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Financing in Dakota County : Real Estate Advice

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  • Home Buying3
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Activity 8
Tue Aug 28, 2012
Scott Godzyk answered:
Those loans are a primary cause to alot of the foreclosures you see today and are not being done. Your best bet is to meet with a local and trusted loan officer who can prequailify you and let you know is available to you. ... more
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Wed Mar 26, 2014
Adam Duckwall answered:
I have done several of these transactions with my own clients using a loan officer from Wells Fargo who specializes in these. His name is Jerry Fancher and his email is: You could also call him at 612-386-4367. Perhaps he could help you, or at least point you to someone who could. I actually found Jerry by having him recommended by the loan officer that I usually work with when I was asking the same question that you are now. I truly believe that with any loan, but especially with niche programs like the 203k, it is more about the loan officer's knowledge and tenacity, than the particular institution they might be affiliated with. Some loan officers like doing these, and other don't. Some are good at doing them, and other fumble. That is what I've found.
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Sat Feb 28, 2015
CCC answered:
Hi, you need to take a First Time home buyers class by a non profit organization.

Also check:

Good luck and best.


0 votes 9 answers Share Flag
Mon Jul 27, 2009
Grace Hanamoto answered:
Hello Beef:

Unfortunately, as I've written in my blog about the new HVCC (Home Valuation Code of Conduct), after the valuation appeal, which you've already done, there is only one action you can take, and that is to take your business to another lender and to start the appraisal process with someone else. While you can always assert problems with the appraisal, the truth is that there is currently no vehicle or mechanism to police the appraisers. The HVCC calls for the formation of a VPI or Valuation Protection Institute, which was supposed to house all of the appraisals completed, to receive consumer complaints, and to check into those complaints, but this was never instituted prior to the May 1 implementation date for the HVCC. It is also the reason that you--as the consumer--have no one who can respond to your complaints about the quality of the appraisal. This is one of the reasons for supporting the new HR 3044 currently making its way through Congress, which will impose an 18 month moratorium on the HVCC.

If you choose to try again with another appraiser make a request of the AMS (Appraisal Management Service) that they assign a local appraiser to complete your appraisal. Unfortunately, we're finding that many of the problems associated with the appraisal begin with the lack of local knowledge by the appraisers who, in many cases, are not familiar with the community. A second issue with HVCC appraisals is the new requirement that the appraiser determine a "trend" for housing prices in the area. This was not something that appraisers had done in the past, so it is not inconceivable that with so many foreclosures across the country, the appraiser's "trend analysis" will tend to be pointed "down" rather than "up."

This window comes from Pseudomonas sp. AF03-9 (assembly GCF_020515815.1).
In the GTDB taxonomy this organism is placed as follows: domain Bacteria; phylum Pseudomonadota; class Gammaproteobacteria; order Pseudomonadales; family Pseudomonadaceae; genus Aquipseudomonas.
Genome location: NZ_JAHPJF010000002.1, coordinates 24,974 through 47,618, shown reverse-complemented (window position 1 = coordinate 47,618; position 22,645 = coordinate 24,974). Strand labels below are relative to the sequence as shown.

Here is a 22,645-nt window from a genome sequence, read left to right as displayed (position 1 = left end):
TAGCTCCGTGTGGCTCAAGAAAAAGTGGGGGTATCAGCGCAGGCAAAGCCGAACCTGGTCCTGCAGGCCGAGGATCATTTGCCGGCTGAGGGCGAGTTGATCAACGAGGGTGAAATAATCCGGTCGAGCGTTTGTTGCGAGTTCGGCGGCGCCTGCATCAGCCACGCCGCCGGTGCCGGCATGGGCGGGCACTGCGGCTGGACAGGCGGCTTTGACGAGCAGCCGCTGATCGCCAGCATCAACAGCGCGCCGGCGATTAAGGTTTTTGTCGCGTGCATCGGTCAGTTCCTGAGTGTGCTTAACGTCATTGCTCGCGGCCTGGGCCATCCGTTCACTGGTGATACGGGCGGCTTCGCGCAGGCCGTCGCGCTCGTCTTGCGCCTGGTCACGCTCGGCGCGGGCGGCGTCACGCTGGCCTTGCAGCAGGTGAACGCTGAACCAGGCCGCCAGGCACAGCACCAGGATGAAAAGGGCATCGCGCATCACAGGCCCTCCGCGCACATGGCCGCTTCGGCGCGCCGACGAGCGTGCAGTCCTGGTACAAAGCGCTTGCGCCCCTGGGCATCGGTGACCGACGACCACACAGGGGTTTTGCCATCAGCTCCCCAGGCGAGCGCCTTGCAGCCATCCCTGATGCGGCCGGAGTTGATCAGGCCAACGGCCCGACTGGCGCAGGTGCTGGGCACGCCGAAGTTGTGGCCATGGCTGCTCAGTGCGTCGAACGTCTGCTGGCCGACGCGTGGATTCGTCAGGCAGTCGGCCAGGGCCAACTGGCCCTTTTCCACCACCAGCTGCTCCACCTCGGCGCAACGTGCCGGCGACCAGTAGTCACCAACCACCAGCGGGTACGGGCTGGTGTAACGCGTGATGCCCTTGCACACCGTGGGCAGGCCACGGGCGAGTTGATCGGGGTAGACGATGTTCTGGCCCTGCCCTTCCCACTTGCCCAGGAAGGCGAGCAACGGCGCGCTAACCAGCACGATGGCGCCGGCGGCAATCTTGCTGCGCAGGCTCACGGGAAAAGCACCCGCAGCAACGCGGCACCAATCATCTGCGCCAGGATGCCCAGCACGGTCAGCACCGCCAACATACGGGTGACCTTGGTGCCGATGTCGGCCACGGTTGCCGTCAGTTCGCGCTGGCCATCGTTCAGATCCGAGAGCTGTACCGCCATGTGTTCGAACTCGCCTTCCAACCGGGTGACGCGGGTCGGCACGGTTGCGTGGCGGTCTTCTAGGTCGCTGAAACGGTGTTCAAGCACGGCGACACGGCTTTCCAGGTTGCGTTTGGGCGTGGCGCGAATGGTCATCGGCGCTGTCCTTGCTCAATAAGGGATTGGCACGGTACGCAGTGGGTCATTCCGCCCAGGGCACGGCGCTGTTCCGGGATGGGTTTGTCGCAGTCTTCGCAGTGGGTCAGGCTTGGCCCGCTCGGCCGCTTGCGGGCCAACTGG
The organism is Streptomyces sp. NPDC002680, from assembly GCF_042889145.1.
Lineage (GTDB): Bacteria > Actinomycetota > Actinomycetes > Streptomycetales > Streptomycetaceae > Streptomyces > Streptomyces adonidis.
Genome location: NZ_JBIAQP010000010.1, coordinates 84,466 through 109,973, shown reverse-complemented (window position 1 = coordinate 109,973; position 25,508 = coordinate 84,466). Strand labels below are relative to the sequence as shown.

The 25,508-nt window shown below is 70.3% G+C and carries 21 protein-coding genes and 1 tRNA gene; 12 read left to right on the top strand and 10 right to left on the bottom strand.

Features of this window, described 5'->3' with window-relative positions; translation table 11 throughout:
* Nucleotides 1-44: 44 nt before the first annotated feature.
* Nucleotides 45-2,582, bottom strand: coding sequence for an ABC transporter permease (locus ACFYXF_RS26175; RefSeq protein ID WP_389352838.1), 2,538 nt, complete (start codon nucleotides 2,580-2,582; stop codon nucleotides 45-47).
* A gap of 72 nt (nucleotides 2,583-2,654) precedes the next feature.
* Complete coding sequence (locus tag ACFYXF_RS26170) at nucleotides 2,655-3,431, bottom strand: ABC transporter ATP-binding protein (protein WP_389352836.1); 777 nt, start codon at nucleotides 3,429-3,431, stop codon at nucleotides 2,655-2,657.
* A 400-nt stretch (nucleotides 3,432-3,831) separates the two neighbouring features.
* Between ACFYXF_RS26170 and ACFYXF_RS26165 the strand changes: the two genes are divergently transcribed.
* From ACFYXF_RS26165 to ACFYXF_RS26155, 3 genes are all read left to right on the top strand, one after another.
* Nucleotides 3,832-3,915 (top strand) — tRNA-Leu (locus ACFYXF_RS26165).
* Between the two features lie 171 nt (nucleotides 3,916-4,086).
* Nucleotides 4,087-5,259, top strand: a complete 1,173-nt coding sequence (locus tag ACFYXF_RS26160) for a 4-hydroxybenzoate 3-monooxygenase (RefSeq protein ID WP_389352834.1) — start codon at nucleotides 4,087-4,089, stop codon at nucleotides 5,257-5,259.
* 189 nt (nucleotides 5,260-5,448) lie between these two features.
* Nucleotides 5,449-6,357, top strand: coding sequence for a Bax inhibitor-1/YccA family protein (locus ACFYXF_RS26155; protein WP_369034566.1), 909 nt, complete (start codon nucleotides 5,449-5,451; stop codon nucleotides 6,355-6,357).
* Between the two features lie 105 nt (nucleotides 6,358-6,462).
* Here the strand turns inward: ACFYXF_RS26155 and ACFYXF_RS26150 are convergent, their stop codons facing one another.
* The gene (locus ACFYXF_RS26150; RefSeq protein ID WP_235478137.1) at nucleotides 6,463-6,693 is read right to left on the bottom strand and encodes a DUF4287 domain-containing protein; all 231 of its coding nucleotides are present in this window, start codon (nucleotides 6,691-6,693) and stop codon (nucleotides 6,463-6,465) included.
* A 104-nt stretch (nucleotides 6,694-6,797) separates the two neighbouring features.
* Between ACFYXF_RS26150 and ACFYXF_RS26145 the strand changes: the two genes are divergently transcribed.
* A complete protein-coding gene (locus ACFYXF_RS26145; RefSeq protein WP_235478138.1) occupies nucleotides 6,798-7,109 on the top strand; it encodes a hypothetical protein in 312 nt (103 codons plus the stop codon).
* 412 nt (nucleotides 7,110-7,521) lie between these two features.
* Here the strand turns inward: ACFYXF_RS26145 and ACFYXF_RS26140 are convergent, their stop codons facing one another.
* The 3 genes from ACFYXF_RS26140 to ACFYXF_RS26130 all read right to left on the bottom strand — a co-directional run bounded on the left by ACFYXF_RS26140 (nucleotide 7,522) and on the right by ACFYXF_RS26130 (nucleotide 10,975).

At this time, the HVCC rules apply only to "conventional loans" with Fannie and Freddie as guarantors or buyers. The HVCC does not apply to jumbo loans or to FHA loans or portfolio loans (without guarantors), so if there are other means to refinancing, you might consider another lender who will not use Fannie or Freddie.

I wish you very good luck and am sorry that you have been victimized by the new appraisal rules, the HVCC.

Grace Morioka, SRES, e-Pro
Area Pro Realty
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Thu May 29, 2008
Lenny Frolov answered:
By the way your question is written I think you may have marginal credit that is why you are concerned. I work with a lender who has some excellent programs even in this market! He has been able to qualify some of my clients that no one else has and give them still great rates. Highly recommend calling him, he will treat you with respect. His name is Rick Anderson and his phone number is 612-418-8479. Hope this helps. Good luck. ... more
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Fri May 9, 2008
Todd Norsted answered:
Shrema, It strikes me that your mortgage banker does not want to resubmit the application for you. What you would like to do should be possible, as far as I know, and yes,, it does reduce the commission on the loan. You might try telling the mortgage banker that you've found someone who is competitive on rates and will sumbit your application with the additional down payment. My gut call will be that he/she will come around quickly.

Good Luck, Todd Norsted
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Mon Mar 3, 2008
Michael Doyle answered:
FHA still has a program where the seller pays the buyers closing costs and down payment but it is supposed to go away 3/31/08.
Things are changing daily in the mortgage market, I would suggest you talk to a lender or two. If you would like a referral please let me know.
Michael Doyle Realtor
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Thu Dec 27, 2007
Pam Winterbauer answered:

If you financing is in place you would need to get inspections and appraisal complete after HUD gave their approval. if your agent and lender are in sync it may be tight but it can be done. Good luck. ... more
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